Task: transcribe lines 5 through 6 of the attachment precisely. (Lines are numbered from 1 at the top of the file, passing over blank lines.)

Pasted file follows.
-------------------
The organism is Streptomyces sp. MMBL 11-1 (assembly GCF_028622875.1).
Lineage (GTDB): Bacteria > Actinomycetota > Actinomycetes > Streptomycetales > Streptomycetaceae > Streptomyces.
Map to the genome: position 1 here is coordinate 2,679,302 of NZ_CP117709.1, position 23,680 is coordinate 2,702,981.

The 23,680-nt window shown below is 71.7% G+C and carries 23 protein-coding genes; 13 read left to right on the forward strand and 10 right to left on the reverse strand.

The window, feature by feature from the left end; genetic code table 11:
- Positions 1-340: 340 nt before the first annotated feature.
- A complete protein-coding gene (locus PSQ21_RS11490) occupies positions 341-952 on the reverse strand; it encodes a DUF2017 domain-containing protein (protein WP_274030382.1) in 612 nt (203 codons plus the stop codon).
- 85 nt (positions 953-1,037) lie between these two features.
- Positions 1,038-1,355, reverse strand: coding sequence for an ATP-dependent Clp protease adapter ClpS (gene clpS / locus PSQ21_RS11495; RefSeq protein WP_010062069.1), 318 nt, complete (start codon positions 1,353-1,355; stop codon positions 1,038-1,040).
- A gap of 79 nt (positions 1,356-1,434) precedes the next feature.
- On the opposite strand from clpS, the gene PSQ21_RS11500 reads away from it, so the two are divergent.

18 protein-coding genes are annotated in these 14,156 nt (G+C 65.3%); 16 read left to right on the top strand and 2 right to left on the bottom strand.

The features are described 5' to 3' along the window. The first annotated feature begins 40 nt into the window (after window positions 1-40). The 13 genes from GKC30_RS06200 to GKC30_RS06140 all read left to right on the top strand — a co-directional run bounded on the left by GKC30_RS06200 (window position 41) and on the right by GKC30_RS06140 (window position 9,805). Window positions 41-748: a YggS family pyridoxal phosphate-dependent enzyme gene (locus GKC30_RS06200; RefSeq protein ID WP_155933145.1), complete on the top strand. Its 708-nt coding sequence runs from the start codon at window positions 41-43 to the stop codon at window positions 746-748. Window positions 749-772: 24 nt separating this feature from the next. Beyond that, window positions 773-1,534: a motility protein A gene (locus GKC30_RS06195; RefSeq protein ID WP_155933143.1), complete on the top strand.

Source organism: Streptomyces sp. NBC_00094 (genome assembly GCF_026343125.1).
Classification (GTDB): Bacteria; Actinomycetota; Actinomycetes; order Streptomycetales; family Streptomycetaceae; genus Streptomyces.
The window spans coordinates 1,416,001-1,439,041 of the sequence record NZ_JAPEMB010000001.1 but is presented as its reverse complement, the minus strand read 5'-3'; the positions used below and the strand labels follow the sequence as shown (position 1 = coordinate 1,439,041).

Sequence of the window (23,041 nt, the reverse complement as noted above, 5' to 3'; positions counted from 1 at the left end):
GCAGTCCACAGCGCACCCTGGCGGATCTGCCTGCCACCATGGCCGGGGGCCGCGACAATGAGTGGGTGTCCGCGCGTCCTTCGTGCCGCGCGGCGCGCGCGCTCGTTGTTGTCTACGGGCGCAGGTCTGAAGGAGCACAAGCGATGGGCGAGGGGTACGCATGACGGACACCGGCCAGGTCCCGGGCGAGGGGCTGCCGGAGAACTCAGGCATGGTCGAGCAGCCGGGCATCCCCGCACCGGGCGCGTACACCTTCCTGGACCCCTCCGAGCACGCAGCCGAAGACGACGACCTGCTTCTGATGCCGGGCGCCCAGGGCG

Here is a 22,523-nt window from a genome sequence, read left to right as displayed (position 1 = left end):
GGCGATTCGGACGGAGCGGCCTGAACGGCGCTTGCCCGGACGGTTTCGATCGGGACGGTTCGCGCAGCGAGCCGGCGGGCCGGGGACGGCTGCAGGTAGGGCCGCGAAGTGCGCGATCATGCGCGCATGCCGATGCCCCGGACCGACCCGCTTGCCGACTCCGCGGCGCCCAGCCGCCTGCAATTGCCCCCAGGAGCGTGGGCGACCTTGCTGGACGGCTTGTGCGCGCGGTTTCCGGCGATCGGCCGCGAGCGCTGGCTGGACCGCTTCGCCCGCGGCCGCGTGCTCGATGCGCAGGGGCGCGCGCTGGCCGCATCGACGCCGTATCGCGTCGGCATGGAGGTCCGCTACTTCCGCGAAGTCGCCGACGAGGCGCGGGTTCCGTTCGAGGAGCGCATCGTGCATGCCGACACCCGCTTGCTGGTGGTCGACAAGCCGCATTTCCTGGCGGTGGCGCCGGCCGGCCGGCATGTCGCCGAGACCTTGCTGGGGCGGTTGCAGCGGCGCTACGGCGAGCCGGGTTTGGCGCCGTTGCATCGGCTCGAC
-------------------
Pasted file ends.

The window, feature by feature from the left end; genetic code table 11:
- Positions 1-340: 340 nt before the first annotated feature.